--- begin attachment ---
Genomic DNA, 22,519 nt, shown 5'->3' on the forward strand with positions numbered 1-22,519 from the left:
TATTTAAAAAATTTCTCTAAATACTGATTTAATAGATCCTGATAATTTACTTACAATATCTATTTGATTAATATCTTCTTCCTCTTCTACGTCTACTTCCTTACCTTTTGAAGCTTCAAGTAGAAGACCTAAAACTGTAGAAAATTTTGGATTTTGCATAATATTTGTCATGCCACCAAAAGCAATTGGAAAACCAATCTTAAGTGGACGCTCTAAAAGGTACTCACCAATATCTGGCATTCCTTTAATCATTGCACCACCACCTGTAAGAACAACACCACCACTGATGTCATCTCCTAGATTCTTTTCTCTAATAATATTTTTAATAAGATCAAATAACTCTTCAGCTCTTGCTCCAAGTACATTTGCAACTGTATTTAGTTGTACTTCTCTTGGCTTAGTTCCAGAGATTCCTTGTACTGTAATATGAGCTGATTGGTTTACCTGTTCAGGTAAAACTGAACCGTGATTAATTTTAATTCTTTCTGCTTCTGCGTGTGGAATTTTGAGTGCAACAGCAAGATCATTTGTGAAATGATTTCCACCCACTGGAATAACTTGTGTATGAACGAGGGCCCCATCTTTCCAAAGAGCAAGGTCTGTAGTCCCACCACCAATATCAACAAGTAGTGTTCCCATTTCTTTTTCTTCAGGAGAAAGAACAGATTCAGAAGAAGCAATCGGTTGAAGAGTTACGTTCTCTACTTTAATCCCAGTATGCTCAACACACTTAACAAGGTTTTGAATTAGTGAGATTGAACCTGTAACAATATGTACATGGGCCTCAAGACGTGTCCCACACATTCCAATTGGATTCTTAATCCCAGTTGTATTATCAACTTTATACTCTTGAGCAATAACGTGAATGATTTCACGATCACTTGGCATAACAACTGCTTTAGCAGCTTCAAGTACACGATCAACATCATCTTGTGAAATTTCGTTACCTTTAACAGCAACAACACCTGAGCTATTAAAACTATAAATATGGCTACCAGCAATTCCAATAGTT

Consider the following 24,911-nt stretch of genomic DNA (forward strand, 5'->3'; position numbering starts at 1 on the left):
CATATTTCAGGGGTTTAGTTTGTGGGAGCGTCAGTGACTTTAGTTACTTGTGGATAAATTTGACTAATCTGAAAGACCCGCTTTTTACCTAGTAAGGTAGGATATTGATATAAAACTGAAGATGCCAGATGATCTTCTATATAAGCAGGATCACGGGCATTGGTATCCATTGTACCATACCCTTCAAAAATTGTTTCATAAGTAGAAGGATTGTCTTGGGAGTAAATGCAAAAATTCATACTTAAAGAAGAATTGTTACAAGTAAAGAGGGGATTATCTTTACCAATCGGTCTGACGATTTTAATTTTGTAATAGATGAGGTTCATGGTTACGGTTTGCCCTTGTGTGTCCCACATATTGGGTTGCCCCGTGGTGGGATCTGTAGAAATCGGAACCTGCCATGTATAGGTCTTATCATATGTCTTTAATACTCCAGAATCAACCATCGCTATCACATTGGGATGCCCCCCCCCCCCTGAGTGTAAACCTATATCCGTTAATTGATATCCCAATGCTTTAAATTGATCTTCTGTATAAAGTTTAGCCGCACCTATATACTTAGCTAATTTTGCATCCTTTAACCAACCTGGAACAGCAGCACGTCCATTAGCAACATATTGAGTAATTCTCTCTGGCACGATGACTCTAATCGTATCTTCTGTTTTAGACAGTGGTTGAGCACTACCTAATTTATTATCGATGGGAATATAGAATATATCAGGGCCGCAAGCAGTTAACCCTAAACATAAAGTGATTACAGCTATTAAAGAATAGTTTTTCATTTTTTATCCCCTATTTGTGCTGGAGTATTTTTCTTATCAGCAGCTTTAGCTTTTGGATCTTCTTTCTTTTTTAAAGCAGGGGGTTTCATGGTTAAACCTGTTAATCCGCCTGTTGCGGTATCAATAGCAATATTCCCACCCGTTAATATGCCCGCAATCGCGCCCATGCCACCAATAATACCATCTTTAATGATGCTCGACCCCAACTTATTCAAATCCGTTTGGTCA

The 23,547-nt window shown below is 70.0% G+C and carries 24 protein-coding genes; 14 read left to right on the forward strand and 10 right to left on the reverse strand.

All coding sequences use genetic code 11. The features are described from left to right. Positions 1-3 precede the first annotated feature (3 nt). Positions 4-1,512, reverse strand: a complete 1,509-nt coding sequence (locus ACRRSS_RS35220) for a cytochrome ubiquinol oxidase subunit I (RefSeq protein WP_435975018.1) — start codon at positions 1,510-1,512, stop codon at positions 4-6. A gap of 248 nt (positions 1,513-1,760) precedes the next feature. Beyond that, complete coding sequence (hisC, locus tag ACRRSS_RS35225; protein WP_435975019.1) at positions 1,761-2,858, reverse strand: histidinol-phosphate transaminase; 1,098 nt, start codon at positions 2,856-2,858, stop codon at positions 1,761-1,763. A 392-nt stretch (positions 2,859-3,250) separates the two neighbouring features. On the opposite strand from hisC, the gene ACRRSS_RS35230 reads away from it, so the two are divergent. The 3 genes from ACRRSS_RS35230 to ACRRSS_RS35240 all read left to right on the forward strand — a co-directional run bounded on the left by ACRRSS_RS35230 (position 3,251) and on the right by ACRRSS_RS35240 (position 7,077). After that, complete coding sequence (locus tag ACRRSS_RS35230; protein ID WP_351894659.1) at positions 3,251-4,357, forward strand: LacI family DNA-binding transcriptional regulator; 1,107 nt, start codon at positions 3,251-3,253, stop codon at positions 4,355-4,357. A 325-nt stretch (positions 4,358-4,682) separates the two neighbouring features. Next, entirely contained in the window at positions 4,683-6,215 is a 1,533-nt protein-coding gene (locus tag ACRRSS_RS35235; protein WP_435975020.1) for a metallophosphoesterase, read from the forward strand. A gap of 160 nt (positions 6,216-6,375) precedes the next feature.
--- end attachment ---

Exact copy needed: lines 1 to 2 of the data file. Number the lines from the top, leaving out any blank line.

Genomic DNA, 22,519 nt, shown 5'->3' on the forward strand with positions numbered 1-22,519 from the left:
TATTTAAAAAATTTCTCTAAATACTGATTTAATAGATCCTGATAATTTACTTACAATATCTATTTGATTAATATCTTCTTCCTCTTCTACGTCTACTTCCTTACCTTTTGAAGCTTCAAGTAGAAGACCTAAAACTGTAGAAAATTTTGGATTTTGCATAATATTTGTCATGCCACCAAAAGCAATTGGAAAACCAATCTTAAGTGGACGCTCTAAAAGGTACTCACCAATATCTGGCATTCCTTTAATCATTGCACCACCACCTGTAAGAACAACACCACCACTGATGTCATCTCCTAGATTCTTTTCTCTAATAATATTTTTAATAAGATCAAATAACTCTTCAGCTCTTGCTCCAAGTACATTTGCAACTGTATTTAGTTGTACTTCTCTTGGCTTAGTTCCAGAGATTCCTTGTACTGTAATATGAGCTGATTGGTTTACCTGTTCAGGTAAAACTGAACCGTGATTAATTTTAATTCTTTCTGCTTCTGCGTGTGGAATTTTGAGTGCAACAGCAAGATCATTTGTGAAATGATTTCCACCCACTGGAATAACTTGTGTATGAACGAGGGCCCCATCTTTCCAAAGAGCAAGGTCTGTAGTCCCACCACCAATATCAACAAGTAGTGTTCCCATTTCTTTTTCTTCAGGAGAAAGAACAGATTCAGAAGAAGCAATCGGTTGAAGAGTTACGTTCTCTACTTTAATCCCAGTATGCTCAACACACTTAACAAGGTTTTGAATTAGTGAGATTGAACCTGTAACAATATGTACATGGGCCTCAAGACGTGTCCCACACATTCCAATTGGATTCTTAATCCCAGTTGTATTATCAACTTTATACTCTTGAGCAATAACGTGAATGATTTCACGATCACTTGGCATAACAACTGCTTTAGCAGCTTCAAGTACACGATCAACATCATCTTGTGAAATTTCGTTACCTTTAACAGCAACAACACCTGAGCTATTAAAACTATAAATATGGCTACCAGCAATTCCAATAGTT